ck: Wow. Y’all are both kinda eager. I’m not going to nominate my parents because they are intensely private people and my Mom would kill me. Lindsey’s response was certainly exhaustive… Andy? You have anything you want to add from the insider’s perspective? I mean JVibe is fun and all but we’re curious about Big Brother’s, I mean the UJC’s perspective. This whole thing seems a little more, uh… playful than what we’re used to from you guys. What’s going on?
Andy: As someone who has both been downsized by a publisher in the past (David, my background is book and online editorial, and then before UJC, a longish stint as director of digital media for JTA), and certainly in the current era has seen staffing cuts all around the core Jewish organizations that make so many vital enterprises go ’round, I feel your pain.
But back to Heroes…
I’m pleased to hear you use the word playful for this. I’m certainly not oblivious to the usual characterizations of UJC and the Feds. We can, no doubt about it, get so careful in our semantics that we sound bureaucratic or removed. But this was a great opportunity to not just do outbound messaging but instead to provide an embrace to the world of volunteers and activists and their supporters that we rely on so much to make this a better world. We do hope that people will appreciate UJC and the Federations and our other esteemed partners (JTA, Hillel, HIAS etc — see full list here… ) for helping to make this event the success we all hope it will be, but we also want to make things better for volunteers.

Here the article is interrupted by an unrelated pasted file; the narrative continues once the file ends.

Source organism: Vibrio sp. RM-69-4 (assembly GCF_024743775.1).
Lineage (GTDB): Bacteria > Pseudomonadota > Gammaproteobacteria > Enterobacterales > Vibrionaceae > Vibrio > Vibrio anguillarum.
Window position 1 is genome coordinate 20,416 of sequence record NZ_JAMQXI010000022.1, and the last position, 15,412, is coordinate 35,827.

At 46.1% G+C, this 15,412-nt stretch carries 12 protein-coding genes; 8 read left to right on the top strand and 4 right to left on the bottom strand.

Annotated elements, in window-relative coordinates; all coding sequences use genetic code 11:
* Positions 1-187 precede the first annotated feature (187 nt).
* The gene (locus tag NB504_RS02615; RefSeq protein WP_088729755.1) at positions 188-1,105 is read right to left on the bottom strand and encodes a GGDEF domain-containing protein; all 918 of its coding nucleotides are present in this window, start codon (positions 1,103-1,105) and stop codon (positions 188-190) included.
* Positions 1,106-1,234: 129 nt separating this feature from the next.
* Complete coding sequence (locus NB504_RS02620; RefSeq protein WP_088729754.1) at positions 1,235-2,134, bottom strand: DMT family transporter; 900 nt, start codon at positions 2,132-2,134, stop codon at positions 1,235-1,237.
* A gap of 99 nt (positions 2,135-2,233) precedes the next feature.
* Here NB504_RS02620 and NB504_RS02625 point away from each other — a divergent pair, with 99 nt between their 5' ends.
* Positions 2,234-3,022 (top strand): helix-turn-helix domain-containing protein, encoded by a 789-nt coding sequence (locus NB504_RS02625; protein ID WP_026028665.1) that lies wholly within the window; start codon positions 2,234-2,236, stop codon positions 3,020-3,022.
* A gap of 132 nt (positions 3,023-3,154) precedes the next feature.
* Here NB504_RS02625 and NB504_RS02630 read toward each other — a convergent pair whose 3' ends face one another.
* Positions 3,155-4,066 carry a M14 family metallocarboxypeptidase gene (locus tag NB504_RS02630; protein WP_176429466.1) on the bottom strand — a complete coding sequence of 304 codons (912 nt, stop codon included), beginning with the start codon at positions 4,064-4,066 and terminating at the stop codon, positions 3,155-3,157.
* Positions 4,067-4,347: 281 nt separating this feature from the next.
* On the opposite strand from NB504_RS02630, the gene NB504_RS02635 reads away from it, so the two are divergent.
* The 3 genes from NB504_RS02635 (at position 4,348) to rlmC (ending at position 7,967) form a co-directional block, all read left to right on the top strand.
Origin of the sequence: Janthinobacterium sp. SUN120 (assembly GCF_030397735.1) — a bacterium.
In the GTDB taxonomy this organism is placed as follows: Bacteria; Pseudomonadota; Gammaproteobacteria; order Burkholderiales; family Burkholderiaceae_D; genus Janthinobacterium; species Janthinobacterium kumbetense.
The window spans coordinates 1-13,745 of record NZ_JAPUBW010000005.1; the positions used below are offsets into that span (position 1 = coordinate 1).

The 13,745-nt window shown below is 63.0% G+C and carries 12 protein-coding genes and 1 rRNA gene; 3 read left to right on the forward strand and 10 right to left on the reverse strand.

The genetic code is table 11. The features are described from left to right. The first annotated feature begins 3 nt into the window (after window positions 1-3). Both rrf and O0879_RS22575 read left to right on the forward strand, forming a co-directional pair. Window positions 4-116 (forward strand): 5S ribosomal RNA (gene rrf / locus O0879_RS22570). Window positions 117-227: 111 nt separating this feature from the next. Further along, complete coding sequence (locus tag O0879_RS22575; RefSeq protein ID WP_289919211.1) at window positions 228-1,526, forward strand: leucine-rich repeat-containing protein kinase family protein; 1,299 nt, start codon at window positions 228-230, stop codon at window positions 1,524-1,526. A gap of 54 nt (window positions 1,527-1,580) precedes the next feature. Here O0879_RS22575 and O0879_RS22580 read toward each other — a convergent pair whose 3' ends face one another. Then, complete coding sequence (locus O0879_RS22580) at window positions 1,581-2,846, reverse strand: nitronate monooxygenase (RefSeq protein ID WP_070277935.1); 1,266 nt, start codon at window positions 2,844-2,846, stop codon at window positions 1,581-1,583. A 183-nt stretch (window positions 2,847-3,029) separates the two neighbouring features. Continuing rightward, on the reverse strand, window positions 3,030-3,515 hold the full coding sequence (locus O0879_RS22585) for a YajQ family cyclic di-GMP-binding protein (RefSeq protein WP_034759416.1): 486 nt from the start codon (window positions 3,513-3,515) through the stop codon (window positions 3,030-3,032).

The phrase ‘it’s a thankless task’ leapt to mind the other day; that’s often a way people describe their volunteer work, whether it’s staffing a soup kitchen or organizing a book sale or making sure a senior home has visitors. So one goal of this program is to have people from their communities and the larger Jewish world say ‘thank you’ for a change. Maybe that will make some more people want to sign up to take their turn, or start something new.
Also, we’d like to encourage what we’re calling viral volunteerism (no idea if that’s a new term), which is when a smart way to solve a local problem can spread from place to place, because it can work all over. Like that Challah Girl example, where one small local campus effort to fight hunger by baking and selling extra shabbat challahs spread to a bunch more campuses. If we can motivate that, both by naming some national honorees and by just generally encouraging people to visit our site and read about some of these great efforts, that would be amazing.